Law School Discussion

In at Univ. of Denver *interesting*


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Re: In at Univ. of Denver *interesting*
« Reply #20 on: February 14, 2007, 07:26:50 AM »
Most people stay in Denver and find jobs pretty quick. It isn't too expensive to live. There are of course those areas that are really pricey and then some that aren't. You just have to figure out what you want to spend on rent. I love Denver and I think it is a great city. CONGRATS on the acceptance, I am praying to get one from them as well...


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Re: In at Univ. of Denver *interesting*
« Reply #21 on: February 14, 2007, 07:37:15 AM »
it's a big move.
i don't know anyone there or anything about the city.
i've lived in dallas/ft worth for about 7 yrs and smu would be so convenient

Re: In at Univ. of Denver *interesting*
« Reply #22 on: March 21, 2007, 02:36:03 PM »
I have lived in Denver for the past 7 years.  Denver apartment searching is really not to difficult.  The rental market crashed a few years ago, so their are a lot of rental units on the market.  If you are interested in buying, condo appreciation rates are flat everywhere except the city core.  I would not buy a condo anywhere except for the city neighborhoods. Even then, I would stay away from condo's.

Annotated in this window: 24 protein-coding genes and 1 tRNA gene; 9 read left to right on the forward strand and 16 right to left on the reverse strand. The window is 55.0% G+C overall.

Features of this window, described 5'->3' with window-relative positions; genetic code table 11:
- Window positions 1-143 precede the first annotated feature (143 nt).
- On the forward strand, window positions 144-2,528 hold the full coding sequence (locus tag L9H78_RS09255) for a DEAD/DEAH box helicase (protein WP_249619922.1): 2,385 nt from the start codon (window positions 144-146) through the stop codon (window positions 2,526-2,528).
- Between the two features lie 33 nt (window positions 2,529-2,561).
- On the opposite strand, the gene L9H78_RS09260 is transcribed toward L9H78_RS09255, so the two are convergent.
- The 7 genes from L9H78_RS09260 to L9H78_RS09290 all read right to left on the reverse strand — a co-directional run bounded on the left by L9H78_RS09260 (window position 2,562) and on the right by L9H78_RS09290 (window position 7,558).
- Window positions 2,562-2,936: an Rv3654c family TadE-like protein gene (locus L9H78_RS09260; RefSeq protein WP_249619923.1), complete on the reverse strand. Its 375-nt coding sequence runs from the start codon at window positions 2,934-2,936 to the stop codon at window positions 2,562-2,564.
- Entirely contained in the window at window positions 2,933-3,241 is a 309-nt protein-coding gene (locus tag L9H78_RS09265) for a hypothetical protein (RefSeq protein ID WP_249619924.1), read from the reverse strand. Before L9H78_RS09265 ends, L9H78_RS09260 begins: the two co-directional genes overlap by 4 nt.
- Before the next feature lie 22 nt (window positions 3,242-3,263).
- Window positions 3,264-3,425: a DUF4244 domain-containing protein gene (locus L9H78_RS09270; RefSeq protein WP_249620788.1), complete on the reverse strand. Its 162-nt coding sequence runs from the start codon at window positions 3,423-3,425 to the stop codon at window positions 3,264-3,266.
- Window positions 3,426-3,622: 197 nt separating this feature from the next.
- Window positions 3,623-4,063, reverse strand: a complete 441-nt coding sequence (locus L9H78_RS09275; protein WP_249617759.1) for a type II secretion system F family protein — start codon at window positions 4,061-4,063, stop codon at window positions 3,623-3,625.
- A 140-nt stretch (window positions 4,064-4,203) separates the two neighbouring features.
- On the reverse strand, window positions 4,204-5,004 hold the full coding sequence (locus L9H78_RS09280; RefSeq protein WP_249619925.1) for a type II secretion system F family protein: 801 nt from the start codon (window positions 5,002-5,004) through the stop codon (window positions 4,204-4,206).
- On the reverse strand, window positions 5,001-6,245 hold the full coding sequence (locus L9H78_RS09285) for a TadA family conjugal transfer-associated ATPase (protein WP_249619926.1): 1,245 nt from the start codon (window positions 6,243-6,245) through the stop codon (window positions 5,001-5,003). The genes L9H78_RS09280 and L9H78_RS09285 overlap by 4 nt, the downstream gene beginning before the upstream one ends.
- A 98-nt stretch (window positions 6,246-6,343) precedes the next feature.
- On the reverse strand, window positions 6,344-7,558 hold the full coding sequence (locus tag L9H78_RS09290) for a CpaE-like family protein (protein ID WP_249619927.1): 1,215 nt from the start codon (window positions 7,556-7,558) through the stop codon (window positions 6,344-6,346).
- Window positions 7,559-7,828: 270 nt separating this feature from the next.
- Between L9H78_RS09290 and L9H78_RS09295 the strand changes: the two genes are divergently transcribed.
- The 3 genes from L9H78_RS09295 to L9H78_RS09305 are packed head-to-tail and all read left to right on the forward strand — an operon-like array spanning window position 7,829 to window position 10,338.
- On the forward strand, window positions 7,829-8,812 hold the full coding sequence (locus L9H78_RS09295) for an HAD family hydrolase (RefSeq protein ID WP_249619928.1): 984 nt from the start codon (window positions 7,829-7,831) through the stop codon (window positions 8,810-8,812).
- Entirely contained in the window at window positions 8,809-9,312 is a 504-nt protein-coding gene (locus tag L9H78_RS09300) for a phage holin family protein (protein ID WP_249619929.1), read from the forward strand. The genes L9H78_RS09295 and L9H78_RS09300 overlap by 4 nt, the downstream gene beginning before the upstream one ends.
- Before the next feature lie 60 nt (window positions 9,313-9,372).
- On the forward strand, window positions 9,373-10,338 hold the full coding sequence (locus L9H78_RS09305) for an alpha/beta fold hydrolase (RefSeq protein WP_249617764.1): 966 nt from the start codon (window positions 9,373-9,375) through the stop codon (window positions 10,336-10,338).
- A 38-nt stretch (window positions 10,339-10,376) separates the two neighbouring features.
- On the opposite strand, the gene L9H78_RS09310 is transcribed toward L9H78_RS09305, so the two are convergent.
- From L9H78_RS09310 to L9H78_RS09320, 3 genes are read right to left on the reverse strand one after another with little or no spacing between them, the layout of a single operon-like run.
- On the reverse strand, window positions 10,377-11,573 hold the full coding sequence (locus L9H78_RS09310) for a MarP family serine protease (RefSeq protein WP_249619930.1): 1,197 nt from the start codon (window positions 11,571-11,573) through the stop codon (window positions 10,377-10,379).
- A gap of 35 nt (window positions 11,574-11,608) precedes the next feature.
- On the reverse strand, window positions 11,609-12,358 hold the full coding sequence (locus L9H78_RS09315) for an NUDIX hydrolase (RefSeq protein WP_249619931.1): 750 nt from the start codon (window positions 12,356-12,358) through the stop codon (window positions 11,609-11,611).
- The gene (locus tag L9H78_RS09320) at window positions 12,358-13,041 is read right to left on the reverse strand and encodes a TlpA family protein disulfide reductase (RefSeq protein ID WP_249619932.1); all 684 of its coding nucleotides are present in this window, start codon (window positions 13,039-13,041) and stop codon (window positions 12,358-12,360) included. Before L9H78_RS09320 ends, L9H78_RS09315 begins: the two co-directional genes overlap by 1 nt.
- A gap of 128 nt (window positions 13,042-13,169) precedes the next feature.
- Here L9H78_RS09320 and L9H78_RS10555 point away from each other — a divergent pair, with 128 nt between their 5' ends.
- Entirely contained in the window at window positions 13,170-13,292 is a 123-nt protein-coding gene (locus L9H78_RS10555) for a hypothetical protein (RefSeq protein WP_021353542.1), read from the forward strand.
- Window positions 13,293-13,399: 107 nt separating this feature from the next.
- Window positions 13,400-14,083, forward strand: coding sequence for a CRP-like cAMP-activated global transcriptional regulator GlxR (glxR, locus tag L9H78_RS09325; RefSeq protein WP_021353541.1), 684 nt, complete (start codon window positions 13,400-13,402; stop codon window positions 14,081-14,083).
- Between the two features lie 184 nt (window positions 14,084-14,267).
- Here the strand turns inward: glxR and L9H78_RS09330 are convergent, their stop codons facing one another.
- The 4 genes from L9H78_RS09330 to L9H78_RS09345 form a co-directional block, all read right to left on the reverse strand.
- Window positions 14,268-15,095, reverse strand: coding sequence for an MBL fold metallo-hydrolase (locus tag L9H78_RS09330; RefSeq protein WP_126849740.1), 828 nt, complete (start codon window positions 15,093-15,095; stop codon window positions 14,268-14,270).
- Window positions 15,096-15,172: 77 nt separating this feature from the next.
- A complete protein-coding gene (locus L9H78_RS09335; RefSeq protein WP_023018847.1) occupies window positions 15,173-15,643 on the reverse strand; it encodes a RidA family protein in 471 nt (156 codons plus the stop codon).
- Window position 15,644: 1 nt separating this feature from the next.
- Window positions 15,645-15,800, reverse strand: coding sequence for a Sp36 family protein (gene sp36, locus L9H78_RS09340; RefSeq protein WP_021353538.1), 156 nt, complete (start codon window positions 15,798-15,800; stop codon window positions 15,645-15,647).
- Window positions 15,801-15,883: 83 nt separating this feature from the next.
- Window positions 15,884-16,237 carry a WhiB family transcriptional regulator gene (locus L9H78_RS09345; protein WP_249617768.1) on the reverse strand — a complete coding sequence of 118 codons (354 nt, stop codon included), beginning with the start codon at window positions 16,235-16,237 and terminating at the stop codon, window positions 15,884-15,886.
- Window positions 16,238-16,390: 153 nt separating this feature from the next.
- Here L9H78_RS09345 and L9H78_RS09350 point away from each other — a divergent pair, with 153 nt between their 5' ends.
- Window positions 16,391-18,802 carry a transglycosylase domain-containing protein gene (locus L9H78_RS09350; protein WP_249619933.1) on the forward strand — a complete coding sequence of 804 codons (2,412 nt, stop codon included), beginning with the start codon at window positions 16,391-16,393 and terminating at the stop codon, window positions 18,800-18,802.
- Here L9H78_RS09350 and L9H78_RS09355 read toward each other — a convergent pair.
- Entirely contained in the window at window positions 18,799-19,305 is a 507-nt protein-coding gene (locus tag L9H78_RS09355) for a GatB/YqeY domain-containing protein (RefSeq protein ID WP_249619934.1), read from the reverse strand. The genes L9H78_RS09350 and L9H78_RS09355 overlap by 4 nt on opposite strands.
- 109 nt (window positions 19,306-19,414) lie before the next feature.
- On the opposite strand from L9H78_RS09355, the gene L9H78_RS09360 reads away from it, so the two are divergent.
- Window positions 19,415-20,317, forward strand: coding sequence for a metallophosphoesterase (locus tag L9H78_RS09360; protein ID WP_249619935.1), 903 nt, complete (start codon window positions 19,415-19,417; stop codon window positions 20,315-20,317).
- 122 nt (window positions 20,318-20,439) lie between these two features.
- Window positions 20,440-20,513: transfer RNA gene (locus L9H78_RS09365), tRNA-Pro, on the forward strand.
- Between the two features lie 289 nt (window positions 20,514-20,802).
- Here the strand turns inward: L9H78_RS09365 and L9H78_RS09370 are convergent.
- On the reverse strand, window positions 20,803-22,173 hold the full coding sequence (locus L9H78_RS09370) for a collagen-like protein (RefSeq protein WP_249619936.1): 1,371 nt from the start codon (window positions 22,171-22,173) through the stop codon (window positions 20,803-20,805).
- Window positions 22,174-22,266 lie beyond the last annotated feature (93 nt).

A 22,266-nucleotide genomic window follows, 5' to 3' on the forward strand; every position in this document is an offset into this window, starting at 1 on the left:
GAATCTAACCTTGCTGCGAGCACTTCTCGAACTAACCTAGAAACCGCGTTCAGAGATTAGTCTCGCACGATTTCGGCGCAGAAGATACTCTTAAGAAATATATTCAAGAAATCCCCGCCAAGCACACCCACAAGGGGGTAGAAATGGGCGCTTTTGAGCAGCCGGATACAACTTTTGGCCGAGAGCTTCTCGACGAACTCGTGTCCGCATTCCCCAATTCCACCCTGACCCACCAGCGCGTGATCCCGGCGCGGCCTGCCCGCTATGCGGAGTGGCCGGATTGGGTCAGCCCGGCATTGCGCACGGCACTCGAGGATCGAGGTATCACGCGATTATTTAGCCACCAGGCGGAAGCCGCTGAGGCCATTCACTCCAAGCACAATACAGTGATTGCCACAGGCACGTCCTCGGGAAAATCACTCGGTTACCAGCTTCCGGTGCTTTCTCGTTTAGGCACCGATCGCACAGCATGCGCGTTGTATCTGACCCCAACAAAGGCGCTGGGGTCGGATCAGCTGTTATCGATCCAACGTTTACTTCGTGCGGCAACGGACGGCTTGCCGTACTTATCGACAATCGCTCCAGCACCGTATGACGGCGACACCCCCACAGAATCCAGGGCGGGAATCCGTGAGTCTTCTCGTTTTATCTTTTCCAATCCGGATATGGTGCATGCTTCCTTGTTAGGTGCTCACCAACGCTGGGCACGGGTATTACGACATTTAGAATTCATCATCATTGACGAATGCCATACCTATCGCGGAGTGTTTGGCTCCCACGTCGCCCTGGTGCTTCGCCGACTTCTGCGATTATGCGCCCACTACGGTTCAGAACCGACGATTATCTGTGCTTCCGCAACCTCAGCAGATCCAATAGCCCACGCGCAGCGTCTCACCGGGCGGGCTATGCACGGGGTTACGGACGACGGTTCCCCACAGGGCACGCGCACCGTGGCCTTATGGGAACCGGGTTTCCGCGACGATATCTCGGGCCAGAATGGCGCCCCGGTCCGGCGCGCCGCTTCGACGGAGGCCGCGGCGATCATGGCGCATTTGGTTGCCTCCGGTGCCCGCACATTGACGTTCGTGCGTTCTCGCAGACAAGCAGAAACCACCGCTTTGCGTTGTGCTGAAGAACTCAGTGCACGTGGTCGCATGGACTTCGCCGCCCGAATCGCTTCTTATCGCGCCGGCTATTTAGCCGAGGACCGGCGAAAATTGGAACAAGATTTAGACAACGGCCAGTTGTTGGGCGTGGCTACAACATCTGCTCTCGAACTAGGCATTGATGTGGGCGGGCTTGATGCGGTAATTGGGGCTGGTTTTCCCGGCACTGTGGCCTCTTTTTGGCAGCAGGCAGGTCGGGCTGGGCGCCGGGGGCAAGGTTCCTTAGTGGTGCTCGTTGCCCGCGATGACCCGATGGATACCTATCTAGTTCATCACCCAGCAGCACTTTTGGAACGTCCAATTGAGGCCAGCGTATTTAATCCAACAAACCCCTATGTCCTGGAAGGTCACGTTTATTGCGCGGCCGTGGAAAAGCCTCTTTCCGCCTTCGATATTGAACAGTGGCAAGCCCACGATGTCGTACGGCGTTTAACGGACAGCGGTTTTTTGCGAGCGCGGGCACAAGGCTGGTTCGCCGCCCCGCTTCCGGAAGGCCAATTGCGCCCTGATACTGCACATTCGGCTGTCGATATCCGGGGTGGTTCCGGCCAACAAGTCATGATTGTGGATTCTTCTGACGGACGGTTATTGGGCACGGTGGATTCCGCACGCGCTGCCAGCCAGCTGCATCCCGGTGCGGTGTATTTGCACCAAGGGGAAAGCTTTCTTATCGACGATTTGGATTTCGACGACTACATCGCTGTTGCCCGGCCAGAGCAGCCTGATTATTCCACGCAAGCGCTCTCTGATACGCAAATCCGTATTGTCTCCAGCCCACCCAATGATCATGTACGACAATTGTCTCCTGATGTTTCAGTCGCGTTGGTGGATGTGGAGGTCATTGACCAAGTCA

In my opinion sites like are pretty lousy.  Apartments management companies pay for the service- In my experience, the only thing they are going to direct you towards are ugly 50's apartment complexes in strip mall areas. Or new builds behind a home depot.

I personally would avoid Littleton and some of the other Denver suburbs.  Denver is an awesome city, but our suburbs are lame.  I think Craig's list is the best option for apartment hunting.  That and driving around the neighborhoods.  The challenge with DU is the surrounding neighborhoods have become hot places to live.  Typical student housing has been scraped and replaced with large single family homes. 

Personally, I like the city neighborhoods.  My suggestion is to look for a place between DU and the city.